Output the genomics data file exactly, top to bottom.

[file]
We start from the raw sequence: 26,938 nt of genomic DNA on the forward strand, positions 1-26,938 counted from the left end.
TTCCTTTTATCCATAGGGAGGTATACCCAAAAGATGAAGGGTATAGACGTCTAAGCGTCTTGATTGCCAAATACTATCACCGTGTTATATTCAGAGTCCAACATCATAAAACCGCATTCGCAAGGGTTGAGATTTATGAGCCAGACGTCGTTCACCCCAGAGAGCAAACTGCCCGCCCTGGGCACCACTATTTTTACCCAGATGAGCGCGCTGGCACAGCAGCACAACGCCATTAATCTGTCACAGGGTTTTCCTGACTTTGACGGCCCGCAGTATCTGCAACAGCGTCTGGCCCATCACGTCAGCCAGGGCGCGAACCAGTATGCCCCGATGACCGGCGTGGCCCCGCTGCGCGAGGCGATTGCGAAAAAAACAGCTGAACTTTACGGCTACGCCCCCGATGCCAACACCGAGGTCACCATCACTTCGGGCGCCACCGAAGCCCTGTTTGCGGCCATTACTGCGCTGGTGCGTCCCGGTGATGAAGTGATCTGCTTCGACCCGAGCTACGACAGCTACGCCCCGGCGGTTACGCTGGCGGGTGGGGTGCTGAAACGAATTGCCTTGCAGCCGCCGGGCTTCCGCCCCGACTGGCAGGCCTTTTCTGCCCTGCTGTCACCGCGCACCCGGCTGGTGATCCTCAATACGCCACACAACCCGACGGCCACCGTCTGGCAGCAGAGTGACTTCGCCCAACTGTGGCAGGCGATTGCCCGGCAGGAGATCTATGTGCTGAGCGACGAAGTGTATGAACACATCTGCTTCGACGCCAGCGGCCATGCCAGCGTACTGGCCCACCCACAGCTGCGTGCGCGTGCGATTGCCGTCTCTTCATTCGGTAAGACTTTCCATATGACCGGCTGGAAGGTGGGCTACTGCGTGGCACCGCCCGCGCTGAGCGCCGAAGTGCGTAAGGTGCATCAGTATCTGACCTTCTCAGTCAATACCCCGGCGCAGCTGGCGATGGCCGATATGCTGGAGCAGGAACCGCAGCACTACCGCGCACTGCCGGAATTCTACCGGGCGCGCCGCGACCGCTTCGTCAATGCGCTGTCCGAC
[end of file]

We start from the raw sequence: 26,938 nt of genomic DNA on the forward strand, positions 1-26,938 counted from the left end.
TTCCTTTTATCCATAGGGAGGTATACCCAAAAGATGAAGGGTATAGACGTCTAAGCGTCTTGATTGCCAAATACTATCACCGTGTTATATTCAGAGTCCAACATCATAAAACCGCATTCGCAAGGGTTGAGATTTATGAGCCAGACGTCGTTCACCCCAGAGAGCAAACTGCCCGCCCTGGGCACCACTATTTTTACCCAGATGAGCGCGCTGGCACAGCAGCACAACGCCATTAATCTGTCACAGGGTTTTCCTGACTTTGACGGCCCGCAGTATCTGCAACAGCGTCTGGCCCATCACGTCAGCCAGGGCGCGAACCAGTATGCCCCGATGACCGGCGTGGCCCCGCTGCGCGAGGCGATTGCGAAAAAAACAGCTGAACTTTACGGCTACGCCCCCGATGCCAACACCGAGGTCACCATCACTTCGGGCGCCACCGAAGCCCTGTTTGCGGCCATTACTGCGCTGGTGCGTCCCGGTGATGAAGTGATCTGCTTCGACCCGAGCTACGACAGCTACGCCCCGGCGGTTACGCTGGCGGGTGGGGTGCTGAAACGAATTGCCTTGCAGCCGCCGGGCTTCCGCCCCGACTGGCAGGCCTTTTCTGCCCTGCTGTCACCGCGCACCCGGCTGGTGATCCTCAATACGCCACACAACCCGACGGCCACCGTCTGGCAGCAGAGTGACTTCGCCCAACTGTGGCAGGCGATTGCCCGGCAGGAGATCTATGTGCTGAGCGACGAAGTGTATGAACACATCTGCTTCGACGCCAGCGGCCATGCCAGCGTACTGGCCCACCCACAGCTGCGTGCGCGTGCGATTGCCGTCTCTTCATTCGGTAAGACTTTCCATATGACCGGCTGGAAGGTGGGCTACTGCGTGGCACCGCCCGCGCTGAGCGCCGAAGTGCGTAAGGTGCATCAGTATCTGACCTTCTCAGTCAATACCCCGGCGCAGCTGGCGATGGCCGATATGCTGGAGCAGGAACCGCAGCACTACCGCGCACTGCCGGAATTCTACCGGGCGCGCCGCGACCGCTTCGTCAATGCGCTGTCCGAC